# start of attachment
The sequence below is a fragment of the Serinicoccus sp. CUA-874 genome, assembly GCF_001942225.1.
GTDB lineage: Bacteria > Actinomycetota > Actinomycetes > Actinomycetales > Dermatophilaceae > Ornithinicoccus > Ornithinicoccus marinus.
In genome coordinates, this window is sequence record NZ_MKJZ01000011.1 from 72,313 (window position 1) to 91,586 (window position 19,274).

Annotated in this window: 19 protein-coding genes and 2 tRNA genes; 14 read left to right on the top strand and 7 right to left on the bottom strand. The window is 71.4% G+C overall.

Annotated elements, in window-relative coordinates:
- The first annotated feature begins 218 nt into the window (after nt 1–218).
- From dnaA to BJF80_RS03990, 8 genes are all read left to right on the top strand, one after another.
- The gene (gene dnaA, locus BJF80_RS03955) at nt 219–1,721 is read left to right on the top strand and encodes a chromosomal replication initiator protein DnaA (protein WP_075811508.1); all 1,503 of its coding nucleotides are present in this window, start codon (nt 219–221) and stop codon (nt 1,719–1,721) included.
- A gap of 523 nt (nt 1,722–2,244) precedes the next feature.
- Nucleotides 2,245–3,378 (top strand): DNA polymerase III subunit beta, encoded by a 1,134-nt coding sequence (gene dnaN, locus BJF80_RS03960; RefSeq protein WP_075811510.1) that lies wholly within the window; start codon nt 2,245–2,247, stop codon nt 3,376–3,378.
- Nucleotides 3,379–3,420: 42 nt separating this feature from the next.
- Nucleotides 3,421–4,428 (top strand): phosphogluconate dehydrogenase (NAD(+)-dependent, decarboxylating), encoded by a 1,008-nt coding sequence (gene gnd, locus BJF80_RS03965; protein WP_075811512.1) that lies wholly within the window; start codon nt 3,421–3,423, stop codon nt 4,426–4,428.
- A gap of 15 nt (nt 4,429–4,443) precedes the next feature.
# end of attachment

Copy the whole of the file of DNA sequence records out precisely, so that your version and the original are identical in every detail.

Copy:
The sequence below is a fragment of the Serinicoccus sp. CUA-874 genome, assembly GCF_001942225.1.
GTDB lineage: Bacteria > Actinomycetota > Actinomycetes > Actinomycetales > Dermatophilaceae > Ornithinicoccus > Ornithinicoccus marinus.
In genome coordinates, this window is sequence record NZ_MKJZ01000011.1 from 72,313 (window position 1) to 91,586 (window position 19,274).

Annotated in this window: 19 protein-coding genes and 2 tRNA genes; 14 read left to right on the top strand and 7 right to left on the bottom strand. The window is 71.4% G+C overall.

Annotated elements, in window-relative coordinates:
- The first annotated feature begins 218 nt into the window (after nt 1–218).
- From dnaA to BJF80_RS03990, 8 genes are all read left to right on the top strand, one after another.
- The gene (gene dnaA, locus BJF80_RS03955) at nt 219–1,721 is read left to right on the top strand and encodes a chromosomal replication initiator protein DnaA (protein WP_075811508.1); all 1,503 of its coding nucleotides are present in this window, start codon (nt 219–221) and stop codon (nt 1,719–1,721) included.
- A gap of 523 nt (nt 1,722–2,244) precedes the next feature.
- Nucleotides 2,245–3,378 (top strand): DNA polymerase III subunit beta, encoded by a 1,134-nt coding sequence (gene dnaN, locus BJF80_RS03960; RefSeq protein WP_075811510.1) that lies wholly within the window; start codon nt 2,245–2,247, stop codon nt 3,376–3,378.
- Nucleotides 3,379–3,420: 42 nt separating this feature from the next.
- Nucleotides 3,421–4,428 (top strand): phosphogluconate dehydrogenase (NAD(+)-dependent, decarboxylating), encoded by a 1,008-nt coding sequence (gene gnd, locus BJF80_RS03965; protein WP_075811512.1) that lies wholly within the window; start codon nt 3,421–3,423, stop codon nt 4,426–4,428.
- A gap of 15 nt (nt 4,429–4,443) precedes the next feature.